LANSING (WXYZ) - A formal complaint against Justice Diane Hathaway has been filed with the state Judicial Tenure Commission, 7 Action News has learned.
The JTC is the state agency that investigates potential wrongdoing by Michigan judges.
Dan Pero, a former JTC member and a Republican consultant, tells 7 Action News that he mailed the complaint Thursday after watching an Action News report documenting Hathaway’s property transfers before and after her 2011 short sale.
"It's a very serious issue and requires some answers," Pero said.
Hathaway is a Democrat and was elected to the Supreme Court in 2008. Pero is fmr. Michigan Republican Governor John Engler's chief of staff, and his wife ran the campaign of fmr. Chief Justice Cliff Taylor, who Hathaway unseated in 2008.
A short sale allows a homeowner to sell their property at a loss rather than go into a foreclosure. It can save the owner hundreds of thousands of dollars in mortgage payments, but he or she need to prove a hardship to their bank, like a loss in income.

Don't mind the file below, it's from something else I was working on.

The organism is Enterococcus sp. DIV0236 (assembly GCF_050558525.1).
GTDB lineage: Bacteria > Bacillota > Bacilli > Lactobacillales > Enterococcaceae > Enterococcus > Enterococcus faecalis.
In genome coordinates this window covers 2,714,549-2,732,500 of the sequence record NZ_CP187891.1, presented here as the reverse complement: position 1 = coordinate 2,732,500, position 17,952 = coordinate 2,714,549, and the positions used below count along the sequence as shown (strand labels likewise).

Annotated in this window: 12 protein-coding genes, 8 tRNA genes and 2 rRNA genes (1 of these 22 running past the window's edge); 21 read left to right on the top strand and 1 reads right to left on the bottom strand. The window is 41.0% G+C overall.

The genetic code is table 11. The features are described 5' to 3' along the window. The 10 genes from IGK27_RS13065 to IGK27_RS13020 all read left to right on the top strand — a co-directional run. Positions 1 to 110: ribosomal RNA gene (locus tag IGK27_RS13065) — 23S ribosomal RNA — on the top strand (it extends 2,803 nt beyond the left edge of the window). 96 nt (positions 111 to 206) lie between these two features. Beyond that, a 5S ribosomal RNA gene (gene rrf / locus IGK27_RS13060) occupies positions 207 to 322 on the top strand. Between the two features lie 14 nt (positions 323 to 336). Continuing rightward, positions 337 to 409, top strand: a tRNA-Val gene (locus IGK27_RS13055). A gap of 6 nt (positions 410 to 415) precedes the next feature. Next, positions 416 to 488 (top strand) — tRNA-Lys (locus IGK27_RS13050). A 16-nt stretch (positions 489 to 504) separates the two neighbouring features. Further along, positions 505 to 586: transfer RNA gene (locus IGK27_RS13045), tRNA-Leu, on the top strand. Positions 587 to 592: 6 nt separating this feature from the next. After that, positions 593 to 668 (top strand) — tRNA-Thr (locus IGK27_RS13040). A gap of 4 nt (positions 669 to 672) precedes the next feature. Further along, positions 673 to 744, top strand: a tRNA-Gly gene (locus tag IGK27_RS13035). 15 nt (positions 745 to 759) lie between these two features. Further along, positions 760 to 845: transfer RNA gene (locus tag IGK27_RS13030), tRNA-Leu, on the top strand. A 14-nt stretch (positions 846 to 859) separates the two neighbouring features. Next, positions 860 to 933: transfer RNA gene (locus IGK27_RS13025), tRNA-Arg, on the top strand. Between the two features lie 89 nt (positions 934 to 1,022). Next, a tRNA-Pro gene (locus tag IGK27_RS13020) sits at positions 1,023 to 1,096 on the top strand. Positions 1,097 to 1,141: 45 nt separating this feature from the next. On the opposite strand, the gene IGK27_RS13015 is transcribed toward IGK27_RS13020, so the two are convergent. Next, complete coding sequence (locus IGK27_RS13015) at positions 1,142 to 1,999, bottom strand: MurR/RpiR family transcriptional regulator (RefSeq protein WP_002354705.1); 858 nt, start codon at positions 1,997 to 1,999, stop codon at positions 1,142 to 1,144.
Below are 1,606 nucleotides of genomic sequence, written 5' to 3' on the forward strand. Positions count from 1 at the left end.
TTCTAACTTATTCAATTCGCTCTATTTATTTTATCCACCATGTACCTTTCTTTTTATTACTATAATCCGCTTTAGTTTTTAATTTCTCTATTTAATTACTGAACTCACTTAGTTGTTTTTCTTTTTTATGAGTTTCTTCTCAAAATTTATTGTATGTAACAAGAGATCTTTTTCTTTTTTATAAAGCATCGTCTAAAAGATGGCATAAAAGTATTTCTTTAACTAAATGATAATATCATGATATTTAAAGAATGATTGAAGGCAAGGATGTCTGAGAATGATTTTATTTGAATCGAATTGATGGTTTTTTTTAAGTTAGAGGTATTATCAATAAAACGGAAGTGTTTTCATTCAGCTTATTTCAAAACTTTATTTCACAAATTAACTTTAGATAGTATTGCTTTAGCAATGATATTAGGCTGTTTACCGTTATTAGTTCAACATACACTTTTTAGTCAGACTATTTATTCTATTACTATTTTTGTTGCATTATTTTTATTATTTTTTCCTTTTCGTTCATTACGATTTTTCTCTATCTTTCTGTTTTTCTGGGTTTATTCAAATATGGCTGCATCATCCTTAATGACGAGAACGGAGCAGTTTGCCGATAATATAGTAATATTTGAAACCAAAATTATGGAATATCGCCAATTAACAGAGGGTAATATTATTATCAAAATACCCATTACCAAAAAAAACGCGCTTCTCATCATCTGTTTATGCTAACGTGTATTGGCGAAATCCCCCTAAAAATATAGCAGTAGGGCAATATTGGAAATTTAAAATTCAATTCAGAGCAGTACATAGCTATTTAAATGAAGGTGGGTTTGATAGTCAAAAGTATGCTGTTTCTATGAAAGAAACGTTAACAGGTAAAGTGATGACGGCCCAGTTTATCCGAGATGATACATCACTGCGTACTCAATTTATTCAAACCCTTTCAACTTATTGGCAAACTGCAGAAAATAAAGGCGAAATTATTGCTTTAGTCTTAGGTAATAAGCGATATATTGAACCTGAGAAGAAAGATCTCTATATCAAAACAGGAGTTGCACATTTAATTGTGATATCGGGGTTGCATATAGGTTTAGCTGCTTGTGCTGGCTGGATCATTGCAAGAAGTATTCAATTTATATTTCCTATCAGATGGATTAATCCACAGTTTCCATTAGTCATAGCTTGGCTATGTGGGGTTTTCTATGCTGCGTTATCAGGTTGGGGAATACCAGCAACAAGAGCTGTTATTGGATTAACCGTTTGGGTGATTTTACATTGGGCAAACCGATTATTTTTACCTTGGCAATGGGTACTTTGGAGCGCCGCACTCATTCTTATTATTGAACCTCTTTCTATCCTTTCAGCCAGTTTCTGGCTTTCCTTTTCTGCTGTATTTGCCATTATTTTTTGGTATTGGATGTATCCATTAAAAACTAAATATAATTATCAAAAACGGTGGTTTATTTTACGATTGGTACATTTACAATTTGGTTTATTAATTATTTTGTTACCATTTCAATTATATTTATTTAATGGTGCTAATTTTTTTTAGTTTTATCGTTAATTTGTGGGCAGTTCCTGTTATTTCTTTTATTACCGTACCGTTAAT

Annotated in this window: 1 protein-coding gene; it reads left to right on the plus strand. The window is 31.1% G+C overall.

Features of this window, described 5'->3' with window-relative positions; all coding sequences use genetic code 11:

But prior to Hathaway’s short sale, she shuffled two homes out of her name: a Florida home went to her stepdaughter, and one in Grosse Pointe Park went to her stepson.
After the bank agreed to the short sale on Hathaway’s Lake St. Clair home, that Florida home went back into Hathaway’s name.
The home where Hathaway currently lives is also involved in the shuffle. It was recently put into her name, but its first owner was Hathaway’s stepdaughter. According to records, she bought it for $195,000 cash around the same time Hathaway’s bank was mulling over her short sale.
But that same stepdaughter already has a mortgage for more than $166,500 on a home in Grosse Pointe Woods. Hathaway won’t say whose cash was used to buy that home, but it was moved into the justice’s name earlier this year.
Asset-protection experts and legal experts who reviewed the transfers deemed them unusual.
Hathaway has declined comment.
The JTC does not confirm whether or not it has received a complaint about a judge, said Executive Director Paul Fischer.
Steve Fishman, a criminal defense attorney who Hathaway had earlier referred reporters to for comment, could not be reached.
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